Epidural gluco-corticoid injections are commonly given to patients with leg and/or back pain to relieve such pain and improve mobility without surgery. These steroid injections buy time to allow healing to occur and/or as an attempt to avoid surgery after other conservative (non-surgical) treatment approaches have failed
During a trans-foraminal injection, a thin needle is inserted into the epidural space through the bony opening of vertebral column from where a nerve root exits. (See Figure 1, Neuroforamen). The drug is delivered exactly in the area where disc is compressing nerve and causing inflammation.
The procedure is performed with the patient lying on their belly using fluoroscopic (real-time x-ray) guidance, which helps to prevent damage to the nerve root. A radio-opaque dye is injected to enhance the fluoroscopic images and to confirm that the needle is properly placed (See Figure 2). This technique allows the cortisone medicine to be placed closer to the irritated nerve root. The exposure to radiation is minimal.
Indications include disc herniations, Lumbar canal stenosis, vertebral fractures, Cancer tumor compressing epidural space, Herpes zoster pain etc.
Patients with disc herniations and leg pain attains maximal improvement in 6 weeks. Interestingly, long-term success rates for trans-foraminal epidural glucocorticoid injections ranged from 71% to 84%.
Therapeutic Rationale – why steroids?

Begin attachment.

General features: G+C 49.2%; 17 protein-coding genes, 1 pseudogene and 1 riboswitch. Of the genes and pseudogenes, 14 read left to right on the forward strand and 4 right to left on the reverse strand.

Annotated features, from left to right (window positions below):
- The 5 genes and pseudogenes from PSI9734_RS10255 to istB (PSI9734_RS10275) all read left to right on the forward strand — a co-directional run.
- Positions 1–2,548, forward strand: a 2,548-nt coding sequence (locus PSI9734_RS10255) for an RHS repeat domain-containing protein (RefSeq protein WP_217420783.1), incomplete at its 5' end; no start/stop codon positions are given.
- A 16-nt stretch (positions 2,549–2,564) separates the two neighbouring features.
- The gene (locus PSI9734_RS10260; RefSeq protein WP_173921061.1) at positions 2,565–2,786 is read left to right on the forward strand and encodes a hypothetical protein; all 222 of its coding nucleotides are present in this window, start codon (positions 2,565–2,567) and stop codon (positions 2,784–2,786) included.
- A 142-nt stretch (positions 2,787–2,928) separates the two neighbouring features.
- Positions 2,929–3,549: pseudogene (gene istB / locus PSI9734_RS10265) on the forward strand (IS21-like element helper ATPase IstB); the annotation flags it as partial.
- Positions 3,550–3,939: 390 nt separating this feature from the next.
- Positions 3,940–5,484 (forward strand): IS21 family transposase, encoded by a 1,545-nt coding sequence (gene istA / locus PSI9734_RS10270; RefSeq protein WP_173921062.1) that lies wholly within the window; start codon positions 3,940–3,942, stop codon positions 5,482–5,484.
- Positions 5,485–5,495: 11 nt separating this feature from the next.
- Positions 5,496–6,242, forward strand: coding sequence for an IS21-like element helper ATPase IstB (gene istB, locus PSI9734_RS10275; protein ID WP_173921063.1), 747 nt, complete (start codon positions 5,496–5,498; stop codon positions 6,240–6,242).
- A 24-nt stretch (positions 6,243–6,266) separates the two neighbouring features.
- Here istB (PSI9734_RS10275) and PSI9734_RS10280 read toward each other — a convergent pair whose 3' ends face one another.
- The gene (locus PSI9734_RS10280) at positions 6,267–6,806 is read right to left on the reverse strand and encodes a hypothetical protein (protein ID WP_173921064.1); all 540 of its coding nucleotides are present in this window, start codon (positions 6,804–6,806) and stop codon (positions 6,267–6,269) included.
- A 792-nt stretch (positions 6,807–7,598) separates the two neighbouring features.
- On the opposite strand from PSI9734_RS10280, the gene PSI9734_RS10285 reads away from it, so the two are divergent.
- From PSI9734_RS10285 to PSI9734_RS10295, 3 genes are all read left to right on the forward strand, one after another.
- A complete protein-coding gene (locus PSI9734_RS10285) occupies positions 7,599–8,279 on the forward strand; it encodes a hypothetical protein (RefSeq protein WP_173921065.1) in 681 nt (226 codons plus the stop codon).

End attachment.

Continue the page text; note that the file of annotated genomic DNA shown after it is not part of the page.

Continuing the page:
Nerve damage of various nature (Partial axonal damage, Neuroma formation, Focal demyelination, Intraneural edema), Impaired microcirculation, Chemical irritation, Inflammation. The Steroid acts to reverse all these.
Lumbar Epidural Steroid Injection
Cervical epidural injection
A selective nerve root block (SNRB) is an injection that delivers medication into the space around spinal nerve roots. The goals of this treatment are to determine the location of a specific spinal nerve root that is the suspected cause of the pain and, secondarily, to provide relieve back, leg or other pain caused by the irritated spinal nerves. A SNRB may also be used therapeutically for the treatment of specific types of disc herniations
An SNRB generally follows this process:
Spinal nerves can become inflamed due to compression, for example from a damaged disc or from contact with a bone spur. Depending on the location of the inflamed nerves, pain and/or other symptoms (such as numbness, tingling) may be experienced in different areas of the body. Nerve irritation in the cervical spine can cause pain, tingling or numbness in the neck, arm or shoulder. Nerve irritation in the thoracic spine can produce upper back pain or pain along the ribs and chest wall. Irritation of lower back (lumbar) nerves can produce lower back pain, hip pain, buttock pain or pain, tingling or numbness in the leg